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tones, so different from the deprecating tinkle of her old instrument, were rather
Solly would better take his walk in the back yard."
But her mother was unexpectedly stub- alarming. Still, she was alone. born.
"I like to go walking," she said. "Besides, I've nothing else to do."
Life, even as she had dreamed it, was become a long holiday, a very long holiday.
There was the little, half-forgotten tune the hand-organ had played as they drove back from the funeral. It had been a popular ditty of the day when the judge was courting her. He had often whistled it. Strange to think of the judge whis
Sometimes she pulled herself together tling! But he was not the judge then. and thought:
"This will not do! I'm not old; I 'm only sixty-seven. I must learn to adjust myself."
She decided that she would be of some use to her daughter. But how? Caroline was very capable. The household ran as easily as the player-piano. House-cleaning seemed unnecessary: there was an electrical contrivance, with long antennæ which felt about behind things and on top of things, so that no speck of dust escaped. Shelves and drawers never got out of order. No buttons were ever missing, no stockings needed darning. The conviction grew upon her that these matters also were attended to by some electrical contrivance.
She tried solitaire, she tried crocheting, but was not able to rid herself of the feeling that these were merely elaborated forms of idleness. True, she was free to read the things that suited her. Nobody would jeer at her choice, nobody would trouble to inquire what she was reading. But with freedom, the taste for sentimental fiction, even for poetry, seemed to have disappeared, even as the taste for candy cruelly deserts those who have reached the age to which it is no longer forbidden.
Only the hunger for music remained. Often she eyed the player-piano wistfully, wishing that it were as other pianos.
One day she found herself alone with it. Caroline had gone to one of her clubs, and the other daughter, by some felicitous chance, was not able to be on duty. The time had come! With much patient labor, she discovered that the mechanical part of the instrument might be detached. Even then it was not quite as other pianos. Its full, loud, self-confident
Over and over she tried it, almost remembering; stopping always at the same place to begin once more. Her ear was not very good; a change to the minor always puzzled her. Over and over again
Once or twice a servant peeped in at her, and withdrew, giggling. Dusk fell. Still she played on happily; striking wrong notes, listening, remembering, dreaming. Such a gay little air!
At last a button clicked behind her, and light flooded the hall.
"Oh, Mother dear!" cried a laughing voice. "Would you mind playing something else for a while? I don't believe I can stand that silly, old-fashioned tune another minute. Why don't you let me show you how to work the player?"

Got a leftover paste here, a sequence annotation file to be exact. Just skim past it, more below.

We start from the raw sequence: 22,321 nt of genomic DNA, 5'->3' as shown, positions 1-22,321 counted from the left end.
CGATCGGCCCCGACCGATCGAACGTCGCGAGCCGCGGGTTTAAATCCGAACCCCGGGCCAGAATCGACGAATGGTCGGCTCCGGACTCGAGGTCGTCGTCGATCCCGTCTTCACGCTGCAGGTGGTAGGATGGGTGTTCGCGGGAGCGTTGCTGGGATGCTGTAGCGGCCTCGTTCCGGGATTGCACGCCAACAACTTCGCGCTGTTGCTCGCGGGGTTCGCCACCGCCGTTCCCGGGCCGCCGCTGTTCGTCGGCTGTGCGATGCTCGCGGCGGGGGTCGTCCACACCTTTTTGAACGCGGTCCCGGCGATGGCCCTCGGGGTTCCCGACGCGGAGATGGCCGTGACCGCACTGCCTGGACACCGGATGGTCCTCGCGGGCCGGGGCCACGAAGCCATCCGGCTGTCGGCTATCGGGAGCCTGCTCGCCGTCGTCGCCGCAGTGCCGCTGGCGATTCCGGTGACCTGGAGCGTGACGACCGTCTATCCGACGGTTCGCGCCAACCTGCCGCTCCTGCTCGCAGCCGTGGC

Caroline had been there for some time. The son-in-law came home for dinner one night beaming with satisfaction.
"Congratulations, Mother! You 're quite rich now," he said. "We 've sold your house at last for a very good price. I have brought the papers for you to sign."
Sold the house! She clutched at the table-cloth; the room swam around her. But she told herself that she must be sensible. She had known all along that they were going to sell the house. She signed her name where her son-in-law bade her.
"Will the new owners move in soon?" she asked quite calmly.
"Oh, no." He smiled at her question. He was always very kind and patient with her. "It was bought as an investment, probably. People don't move into that neighborhood nowadays, since shops and boarding-houses have overrun it."
Nevertheless, she and Solomon hurried
away the next morning without waiting for their breakfasts. She had a feeling that there was no time to waste.
Nothing had changed. Cobwebs still fastened the closed shutters securely, sparrows still held possession of the woodbine, the "For Sale" sign had not been taken away. The house did not seem to realize that it had been sold.
As the long June mornings passed, still without change, she became almost reconciled to the thought of strangers in her home. After all, it is not good for houses to stand too long vacant. They grow to have an empty, hopeless expression, like faces behind which there is no mind. She wondered a great deal about the new owners. Perhaps they were young people, as she and Henry had been when they bought the house. She hoped so; it was such a good house for children. The long nursery, with elm-branches tapping at the sunny windows, and a gay little frieze of cows jumping endlessly over moons, pursued by a placid Bo Peep and her tailless flock-does one find such nurseries in modern houses?
She began to wish they would move in. It would be pleasant to see smoke coming out of the chimneys again, curtains fluttering at the windows.
One morning as she and Solomon approached, she saw a group of people on the pavement, and men going in and out of the gate. Her heart began to thump. They had come at last! She hurried forward. The twittering of the sparrows was louder than usual; it seemed terrified, frantic. Then she saw what was happening. Men were tearing down the woodbine.
She gasped, and began to run. It was an outrage! Did they not know there were nests in those vines, young fledglings?
There was a sign at the gate: DANGER. KEEP OUT. The men were tearing down not only the vines, but the house.